Management of chronic venous insufficiency patients presenting an axial deep reflux in isolation orcombined with iliac vein obstruction
Sanno Hospital, Japan
The pathology of chronic deep venous incompetence often involves postthrombotic syndrome, secondary to an episode of deep venous thrombosis. Obstruction of the iliac vein and valve incompetence of the femoral/popliteal veins produce symptoms caused by the resulting chronic venous hypertension in the legs. The clinical symptoms are common symptoms of chronic venous insufficiency: varicose vein formation, swelling of the lower-limbs, heaviness, venous claudication, stasis dermatitis/pigmentation, and ulceration; these are generally severe and refractory in cases of deep venous incompetence. Diagnosis and assessment are based on ultrasonography, similarly to general venous disease. As deep venous incompetence necessitates integrated assessment of the veins of the legs, including the inferior vena cava and iliac veins, assessment requires computed tomography, magnetic resonance imaging, venography, and even endovascular assessment with intravascular ultrasound. The initial approach for patients with chronic venous insufficiency is typically compression therapy, superficial venous surgery, and perforator surgery, which are effective for most patients. When these treatment modalities fail to heal, therapeutic options focus on the deep venous system. Endovascular treatment, such as venous stenting, is indicated for obstructive lesions of the iliac vein, and deep venous reconstructive surgery for valve reflux of the femoral/popliteal vein. Iliac vein stenting has become common in recent years, reportedly yielding the most favorable results.
Deep venous intervention has been challenging, as it is performed in only a small number of centers; however, a recent increase in the use of venous stenting has resulted in this therapy becoming more common. Iliac vein stenting is a relatively new method of treatment, but it should be considered as an additional option to conventional compression therapy or common leg vein therapies, such as superficial vein surgery or perforator surgery.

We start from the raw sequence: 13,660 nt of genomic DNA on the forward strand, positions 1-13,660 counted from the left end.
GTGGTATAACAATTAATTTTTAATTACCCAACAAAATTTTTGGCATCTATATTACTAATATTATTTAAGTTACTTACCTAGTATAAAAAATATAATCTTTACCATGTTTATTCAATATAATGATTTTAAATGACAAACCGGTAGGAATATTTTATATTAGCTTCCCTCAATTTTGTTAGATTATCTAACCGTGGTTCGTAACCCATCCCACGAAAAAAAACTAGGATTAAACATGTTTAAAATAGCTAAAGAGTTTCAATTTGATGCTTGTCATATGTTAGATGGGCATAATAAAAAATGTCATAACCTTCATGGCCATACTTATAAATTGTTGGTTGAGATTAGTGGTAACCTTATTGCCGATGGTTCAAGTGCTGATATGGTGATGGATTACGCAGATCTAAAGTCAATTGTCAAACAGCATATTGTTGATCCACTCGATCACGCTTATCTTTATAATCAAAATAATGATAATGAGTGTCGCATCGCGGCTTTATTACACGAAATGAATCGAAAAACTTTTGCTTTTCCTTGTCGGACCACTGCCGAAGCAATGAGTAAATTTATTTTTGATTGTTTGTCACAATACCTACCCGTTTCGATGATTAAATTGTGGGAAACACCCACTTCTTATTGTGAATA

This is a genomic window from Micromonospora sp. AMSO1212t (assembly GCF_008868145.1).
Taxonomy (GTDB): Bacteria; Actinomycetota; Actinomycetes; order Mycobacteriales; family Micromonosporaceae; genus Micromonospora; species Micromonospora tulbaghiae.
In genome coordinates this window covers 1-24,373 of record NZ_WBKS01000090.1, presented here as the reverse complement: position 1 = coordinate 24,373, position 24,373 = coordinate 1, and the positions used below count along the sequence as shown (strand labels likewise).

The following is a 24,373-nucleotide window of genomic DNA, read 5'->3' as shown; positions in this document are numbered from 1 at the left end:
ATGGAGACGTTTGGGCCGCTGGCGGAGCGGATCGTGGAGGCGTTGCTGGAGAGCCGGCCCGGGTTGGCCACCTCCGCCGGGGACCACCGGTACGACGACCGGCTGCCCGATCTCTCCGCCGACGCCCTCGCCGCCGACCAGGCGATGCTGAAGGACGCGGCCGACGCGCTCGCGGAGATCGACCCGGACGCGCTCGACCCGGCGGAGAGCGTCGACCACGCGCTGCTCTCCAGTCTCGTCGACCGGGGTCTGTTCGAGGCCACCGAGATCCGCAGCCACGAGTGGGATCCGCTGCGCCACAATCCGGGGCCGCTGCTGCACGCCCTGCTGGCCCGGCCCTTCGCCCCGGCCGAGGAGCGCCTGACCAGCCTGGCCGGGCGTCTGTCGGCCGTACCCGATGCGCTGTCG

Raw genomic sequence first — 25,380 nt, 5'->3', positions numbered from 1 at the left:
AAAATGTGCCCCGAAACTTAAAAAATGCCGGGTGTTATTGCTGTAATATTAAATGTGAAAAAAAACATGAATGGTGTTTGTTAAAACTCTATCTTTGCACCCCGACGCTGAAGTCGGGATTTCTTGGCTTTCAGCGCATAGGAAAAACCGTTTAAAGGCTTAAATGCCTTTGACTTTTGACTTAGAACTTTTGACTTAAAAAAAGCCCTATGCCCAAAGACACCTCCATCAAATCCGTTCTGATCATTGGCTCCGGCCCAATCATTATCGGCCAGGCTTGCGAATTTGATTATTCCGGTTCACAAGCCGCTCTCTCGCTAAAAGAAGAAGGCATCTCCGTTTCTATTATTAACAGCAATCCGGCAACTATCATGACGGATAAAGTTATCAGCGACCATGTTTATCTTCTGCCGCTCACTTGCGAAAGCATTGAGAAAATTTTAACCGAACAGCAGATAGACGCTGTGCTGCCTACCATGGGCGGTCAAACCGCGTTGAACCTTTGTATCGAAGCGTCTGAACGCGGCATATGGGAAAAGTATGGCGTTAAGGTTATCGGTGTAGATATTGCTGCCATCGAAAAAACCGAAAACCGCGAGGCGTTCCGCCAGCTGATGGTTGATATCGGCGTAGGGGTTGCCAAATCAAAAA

Constructing a proper treatment strategy requires a clear understanding of the pathology, etiology, and knowledge of the indications and limitations of the various therapeutic techniques. With the introduction of new therapeutic methods, it is important to be aware of how these should be combined with conventional therapeutic methods, what methods of examination should be used for assessment, and for what kinds of cases these therapies are indicated. This paper provides an explanation thereof, along with an explanation of the management of patients with chronic venous insufficiency.
The main pathology of deep venous incompetence is defined as clinical symptoms caused by venous hypertension due to stenosis/obstruction of the iliac vein as well as valve incompetence of the femoral/popliteal veins.1-3 However, in patients with severe chronic venous insufficiency, venous reflux involves deep veins as an isolated abnormality in less than 10% of cases, but it is associated with superficial venous insufficiency and/or perforator incompetence in 46% of cases.1,4 The clinical symptoms of chronic venous insufficiency are classified in the CEAP classification (C0, no clinical signs; C1, telangiectasias or reticular veins; C2, varicose veins; C3, edema; C4a, pigmentation or eczema; C4b, lipodermatosclerosis or atrophic blanche; C5, healed venous ulcer; C6, active venous ulcer).5 These symptoms can also be caused by superficial venous insufficiency or perforator incompetence in isolation, but deep venous incompetence often presents with more severe clinical symptoms (Figure 1A). deep venous incompetence can also be implicated in the refractory varicose vein postoperative recurrence.